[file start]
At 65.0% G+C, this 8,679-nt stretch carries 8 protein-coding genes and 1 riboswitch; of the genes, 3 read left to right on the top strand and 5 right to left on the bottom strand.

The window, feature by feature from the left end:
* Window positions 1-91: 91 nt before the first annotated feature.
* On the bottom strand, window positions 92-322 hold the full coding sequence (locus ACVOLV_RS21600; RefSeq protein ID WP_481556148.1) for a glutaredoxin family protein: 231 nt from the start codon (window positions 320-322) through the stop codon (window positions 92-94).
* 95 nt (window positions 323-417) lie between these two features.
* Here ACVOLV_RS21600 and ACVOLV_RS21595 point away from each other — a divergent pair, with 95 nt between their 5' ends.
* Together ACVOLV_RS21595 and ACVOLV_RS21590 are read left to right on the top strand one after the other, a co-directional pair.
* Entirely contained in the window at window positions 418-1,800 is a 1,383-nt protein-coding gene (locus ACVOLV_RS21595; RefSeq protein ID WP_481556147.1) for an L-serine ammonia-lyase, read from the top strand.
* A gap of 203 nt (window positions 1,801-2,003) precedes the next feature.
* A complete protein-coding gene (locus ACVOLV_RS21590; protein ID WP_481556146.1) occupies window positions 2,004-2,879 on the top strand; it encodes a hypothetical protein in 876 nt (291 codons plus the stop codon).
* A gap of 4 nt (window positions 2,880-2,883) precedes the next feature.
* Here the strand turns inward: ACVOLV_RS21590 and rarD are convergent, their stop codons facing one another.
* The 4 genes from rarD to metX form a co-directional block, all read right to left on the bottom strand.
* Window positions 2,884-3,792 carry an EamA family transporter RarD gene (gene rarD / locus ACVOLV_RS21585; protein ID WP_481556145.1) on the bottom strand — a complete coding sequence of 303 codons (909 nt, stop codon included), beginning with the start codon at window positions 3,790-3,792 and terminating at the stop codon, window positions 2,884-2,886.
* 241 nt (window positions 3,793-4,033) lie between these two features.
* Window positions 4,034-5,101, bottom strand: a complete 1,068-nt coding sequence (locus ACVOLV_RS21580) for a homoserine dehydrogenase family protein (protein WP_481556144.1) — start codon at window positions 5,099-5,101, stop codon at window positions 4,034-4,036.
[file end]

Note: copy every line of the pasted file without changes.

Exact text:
At 65.0% G+C, this 8,679-nt stretch carries 8 protein-coding genes and 1 riboswitch; of the genes, 3 read left to right on the top strand and 5 right to left on the bottom strand.

The window, feature by feature from the left end:
* Window positions 1-91: 91 nt before the first annotated feature.
* On the bottom strand, window positions 92-322 hold the full coding sequence (locus ACVOLV_RS21600; RefSeq protein ID WP_481556148.1) for a glutaredoxin family protein: 231 nt from the start codon (window positions 320-322) through the stop codon (window positions 92-94).
* 95 nt (window positions 323-417) lie between these two features.
* Here ACVOLV_RS21600 and ACVOLV_RS21595 point away from each other — a divergent pair, with 95 nt between their 5' ends.
* Together ACVOLV_RS21595 and ACVOLV_RS21590 are read left to right on the top strand one after the other, a co-directional pair.
* Entirely contained in the window at window positions 418-1,800 is a 1,383-nt protein-coding gene (locus ACVOLV_RS21595; RefSeq protein ID WP_481556147.1) for an L-serine ammonia-lyase, read from the top strand.
* A gap of 203 nt (window positions 1,801-2,003) precedes the next feature.
* A complete protein-coding gene (locus ACVOLV_RS21590; protein ID WP_481556146.1) occupies window positions 2,004-2,879 on the top strand; it encodes a hypothetical protein in 876 nt (291 codons plus the stop codon).
* A gap of 4 nt (window positions 2,880-2,883) precedes the next feature.
* Here the strand turns inward: ACVOLV_RS21590 and rarD are convergent, their stop codons facing one another.
* The 4 genes from rarD to metX form a co-directional block, all read right to left on the bottom strand.
* Window positions 2,884-3,792 carry an EamA family transporter RarD gene (gene rarD / locus ACVOLV_RS21585; protein ID WP_481556145.1) on the bottom strand — a complete coding sequence of 303 codons (909 nt, stop codon included), beginning with the start codon at window positions 3,790-3,792 and terminating at the stop codon, window positions 2,884-2,886.
* 241 nt (window positions 3,793-4,033) lie between these two features.
* Window positions 4,034-5,101, bottom strand: a complete 1,068-nt coding sequence (locus ACVOLV_RS21580) for a homoserine dehydrogenase family protein (protein WP_481556144.1) — start codon at window positions 5,099-5,101, stop codon at window positions 4,034-4,036.